The Treasure Coast and Beyond: Hurricane Irma
Before Hurricane Irma Arrives
September 9, 2017. It is now 6:00 p.m. and I am writing this from Port St. Lucie, Florida. PSL is a city on Florida’s Treasure Coast, which is on the South East part of Florida. We have been awaiting the arrival of hurricane Irma for more than a week now and so far, it seems that we are going to be luckier than those who are living on Florida’s West Coast. The initial track showed that the eye of this massive hurricane would come up through Miami and continue up along the East Coast. Since then, the forecast has changed to show that Irma is going to cause the most devastation along the West Coast. If you see the size of this Hurricane, you know that all of Florida is going to feel its wrath. As long as it stays on its current track, I shouldn’t have too much to worry about. Of course, no matter what any meteorologist says, a Hurricane has a mind of its own and it doesn’t care what people think… It will go where it wants to.
Current information on Hurricane Irma
According to Wikipedia (I know it is not a reliable source for research papers, but this is my blog and it works for me), “As of 5:00 p.m. EDT (21:00 UTC) September 9, Hurricane Irma is located within 10 nautical miles of , about 50 miles (80 km) east-northeast of Veradero, Cuba and about 115 miles (190 km) southeast of Key West, Florida. Maximum sustained winds are 110 knots (125 mph; 205 km/h), a Category 3 on the Saffir–Simpson scale, with gusts to 135 knots (155 mph; 250 km/h). The minimum barometric pressure is 933 millibars (hPa; 27.55 inHg). The system is moving west-northwest at 8 knots (9 mph; 15 km/h). Hurricane-force winds extend up to 60 nautical miles (70 mi; 110 km) from the center of Irma, and tropical-storm-force winds extend outward up to 170 nautical miles (195 mi; 315 km).”
Before Hurricane Irma
The far, outer bands of Hurricane Irma have reached us but it doesn’t seem much different than just a regular storm. However, I took a drive earlier and I will have to admit that it was a little creepy. I just wanted to go out and take a couple of pictures of Tradition (A beautiful neighborhood on the West side of Port St. Lucie. For more information or if you are looking to move to St. Lucie County and need to purchase or rent a home in the area, I highly recommend contacting Cesar Trujillo, winner of the Agent of the Year (multiple times) at the top brokerage in the county: http://cesartrujillo.kw.com).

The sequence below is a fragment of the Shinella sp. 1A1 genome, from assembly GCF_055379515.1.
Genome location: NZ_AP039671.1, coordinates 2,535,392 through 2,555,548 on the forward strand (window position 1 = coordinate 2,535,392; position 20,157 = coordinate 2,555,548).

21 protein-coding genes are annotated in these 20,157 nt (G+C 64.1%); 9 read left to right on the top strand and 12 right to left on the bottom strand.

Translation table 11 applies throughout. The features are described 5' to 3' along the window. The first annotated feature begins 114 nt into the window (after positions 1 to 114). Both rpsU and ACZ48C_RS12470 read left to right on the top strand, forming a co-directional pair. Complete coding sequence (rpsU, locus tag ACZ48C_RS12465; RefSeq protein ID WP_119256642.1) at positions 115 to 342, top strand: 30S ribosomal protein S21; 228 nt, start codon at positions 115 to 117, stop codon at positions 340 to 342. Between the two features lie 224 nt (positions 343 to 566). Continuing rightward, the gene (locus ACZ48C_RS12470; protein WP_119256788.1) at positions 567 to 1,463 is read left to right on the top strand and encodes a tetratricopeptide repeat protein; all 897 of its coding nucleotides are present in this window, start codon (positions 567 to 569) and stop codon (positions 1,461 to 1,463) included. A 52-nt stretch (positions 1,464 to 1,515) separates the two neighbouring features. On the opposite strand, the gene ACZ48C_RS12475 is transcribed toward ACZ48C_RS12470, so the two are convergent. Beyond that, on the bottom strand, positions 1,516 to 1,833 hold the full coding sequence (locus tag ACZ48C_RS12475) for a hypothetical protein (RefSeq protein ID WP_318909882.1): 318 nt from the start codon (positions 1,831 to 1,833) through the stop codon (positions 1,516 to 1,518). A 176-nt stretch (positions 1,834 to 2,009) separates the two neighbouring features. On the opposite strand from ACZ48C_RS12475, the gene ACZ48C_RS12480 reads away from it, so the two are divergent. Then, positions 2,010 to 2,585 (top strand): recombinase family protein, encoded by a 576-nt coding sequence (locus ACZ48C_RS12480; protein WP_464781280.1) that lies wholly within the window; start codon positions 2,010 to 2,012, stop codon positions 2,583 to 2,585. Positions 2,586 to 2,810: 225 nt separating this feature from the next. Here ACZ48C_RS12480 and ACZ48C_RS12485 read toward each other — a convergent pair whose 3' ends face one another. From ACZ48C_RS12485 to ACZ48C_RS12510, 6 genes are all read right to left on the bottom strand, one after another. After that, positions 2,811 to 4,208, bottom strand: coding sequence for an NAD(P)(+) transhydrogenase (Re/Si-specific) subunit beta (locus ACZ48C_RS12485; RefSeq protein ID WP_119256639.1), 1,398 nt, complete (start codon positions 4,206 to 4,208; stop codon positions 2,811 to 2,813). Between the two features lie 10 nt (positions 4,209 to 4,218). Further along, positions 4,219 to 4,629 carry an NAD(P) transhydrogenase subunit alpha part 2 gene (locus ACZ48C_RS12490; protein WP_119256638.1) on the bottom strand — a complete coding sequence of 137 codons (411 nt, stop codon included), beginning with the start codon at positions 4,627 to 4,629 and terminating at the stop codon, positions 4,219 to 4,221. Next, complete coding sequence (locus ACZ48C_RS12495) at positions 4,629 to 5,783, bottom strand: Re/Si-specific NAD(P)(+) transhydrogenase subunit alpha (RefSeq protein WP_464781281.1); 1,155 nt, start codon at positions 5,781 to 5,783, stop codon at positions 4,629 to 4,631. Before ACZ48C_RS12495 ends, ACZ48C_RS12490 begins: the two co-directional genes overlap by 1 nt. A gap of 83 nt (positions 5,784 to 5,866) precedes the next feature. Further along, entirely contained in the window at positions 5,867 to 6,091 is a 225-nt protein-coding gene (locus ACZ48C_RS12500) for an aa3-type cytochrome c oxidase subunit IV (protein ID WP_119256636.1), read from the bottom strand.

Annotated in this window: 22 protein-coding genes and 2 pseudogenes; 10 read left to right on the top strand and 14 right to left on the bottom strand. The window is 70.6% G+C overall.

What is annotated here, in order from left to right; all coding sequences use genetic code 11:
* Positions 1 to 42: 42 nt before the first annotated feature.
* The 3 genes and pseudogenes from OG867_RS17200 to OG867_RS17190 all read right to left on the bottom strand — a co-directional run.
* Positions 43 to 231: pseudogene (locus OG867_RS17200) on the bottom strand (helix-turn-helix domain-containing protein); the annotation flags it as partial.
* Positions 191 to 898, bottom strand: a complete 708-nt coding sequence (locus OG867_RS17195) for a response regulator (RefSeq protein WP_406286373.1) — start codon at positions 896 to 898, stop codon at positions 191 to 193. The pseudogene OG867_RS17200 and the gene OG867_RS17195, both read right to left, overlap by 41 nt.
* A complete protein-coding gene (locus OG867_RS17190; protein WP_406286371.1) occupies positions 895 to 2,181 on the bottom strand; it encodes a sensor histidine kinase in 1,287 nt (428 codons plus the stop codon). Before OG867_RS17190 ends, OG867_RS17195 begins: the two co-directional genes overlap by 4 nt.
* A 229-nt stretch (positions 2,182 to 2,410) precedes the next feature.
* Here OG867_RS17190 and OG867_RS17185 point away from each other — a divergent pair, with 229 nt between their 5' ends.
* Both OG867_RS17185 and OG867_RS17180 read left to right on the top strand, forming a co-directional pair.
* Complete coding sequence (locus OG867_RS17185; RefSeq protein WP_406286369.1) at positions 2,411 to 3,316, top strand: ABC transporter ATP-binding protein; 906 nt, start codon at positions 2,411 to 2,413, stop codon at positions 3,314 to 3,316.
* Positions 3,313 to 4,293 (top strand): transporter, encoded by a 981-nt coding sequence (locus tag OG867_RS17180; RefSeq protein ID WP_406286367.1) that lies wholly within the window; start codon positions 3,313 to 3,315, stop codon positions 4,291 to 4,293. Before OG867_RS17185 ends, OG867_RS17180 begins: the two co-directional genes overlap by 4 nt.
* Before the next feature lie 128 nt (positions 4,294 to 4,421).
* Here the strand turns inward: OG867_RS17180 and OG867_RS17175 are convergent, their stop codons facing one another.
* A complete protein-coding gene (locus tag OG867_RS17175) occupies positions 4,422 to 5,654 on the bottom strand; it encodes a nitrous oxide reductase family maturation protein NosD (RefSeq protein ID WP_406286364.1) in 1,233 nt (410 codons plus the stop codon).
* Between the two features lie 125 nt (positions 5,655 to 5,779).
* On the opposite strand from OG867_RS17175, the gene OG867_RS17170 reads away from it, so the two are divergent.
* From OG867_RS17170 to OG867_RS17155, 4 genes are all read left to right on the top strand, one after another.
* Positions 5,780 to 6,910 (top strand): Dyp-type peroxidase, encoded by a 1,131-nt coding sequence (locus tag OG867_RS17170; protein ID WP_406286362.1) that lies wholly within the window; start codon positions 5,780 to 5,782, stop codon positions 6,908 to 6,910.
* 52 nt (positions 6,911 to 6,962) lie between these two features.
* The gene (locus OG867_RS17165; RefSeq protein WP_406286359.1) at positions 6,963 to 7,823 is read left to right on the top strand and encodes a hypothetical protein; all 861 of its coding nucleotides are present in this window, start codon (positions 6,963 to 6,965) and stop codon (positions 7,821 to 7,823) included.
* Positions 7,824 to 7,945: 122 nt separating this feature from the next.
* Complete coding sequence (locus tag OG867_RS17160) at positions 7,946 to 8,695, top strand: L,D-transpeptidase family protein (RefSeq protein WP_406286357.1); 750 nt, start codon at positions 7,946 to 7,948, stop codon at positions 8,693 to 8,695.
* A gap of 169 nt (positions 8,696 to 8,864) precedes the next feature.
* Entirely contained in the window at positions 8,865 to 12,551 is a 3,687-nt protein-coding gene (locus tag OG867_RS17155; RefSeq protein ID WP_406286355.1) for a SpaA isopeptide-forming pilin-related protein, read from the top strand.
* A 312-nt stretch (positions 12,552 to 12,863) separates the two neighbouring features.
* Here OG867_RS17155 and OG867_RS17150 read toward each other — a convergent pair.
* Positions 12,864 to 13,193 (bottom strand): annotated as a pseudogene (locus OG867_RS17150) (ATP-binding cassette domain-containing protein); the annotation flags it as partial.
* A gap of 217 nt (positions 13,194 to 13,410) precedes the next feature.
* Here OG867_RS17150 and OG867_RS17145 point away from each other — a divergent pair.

I knew that the coastal areas had been evacuated (I live at a much higher elevation out of the evacuation area) and I also knew that even Wal-Mart had closed its doors. But driving around and seeing that every store was closed in the middle of the day invoked a very weird feeling. Luckily, we were prepared to stay put during the storm but seeing this made me realize why we stocked up on food and water (very important when living in Florida in the summer). Depending on Irma’s mood, it is quite possible that there would be no access to supplies needed to survive for days, even weeks depending on the damage. While I do not wish this catastrophic event on anyone, I am glad that it seems that my family and I will be on the safer side of things to come in the next 24 hours.
Take a look at some of the photos I took during the day. I plan on writing another post after Irma has passed and taking photos of the same areas. Hopefully, the images will look identical to what you are seeing now. Until then, wish me luck and pray for all of those who already have and will soon be affected by this devastating hurricane.
Before leaving, remember to check out my Adventure Gear Store (Click here to check out my store). These are items that I have bought or would like to buy at some point in the future. If you know of any other useful items that I don’t have listed, please comment and let me know so that I can check them out! Thank you for joining me as I explore the Treasure Coast and Beyond!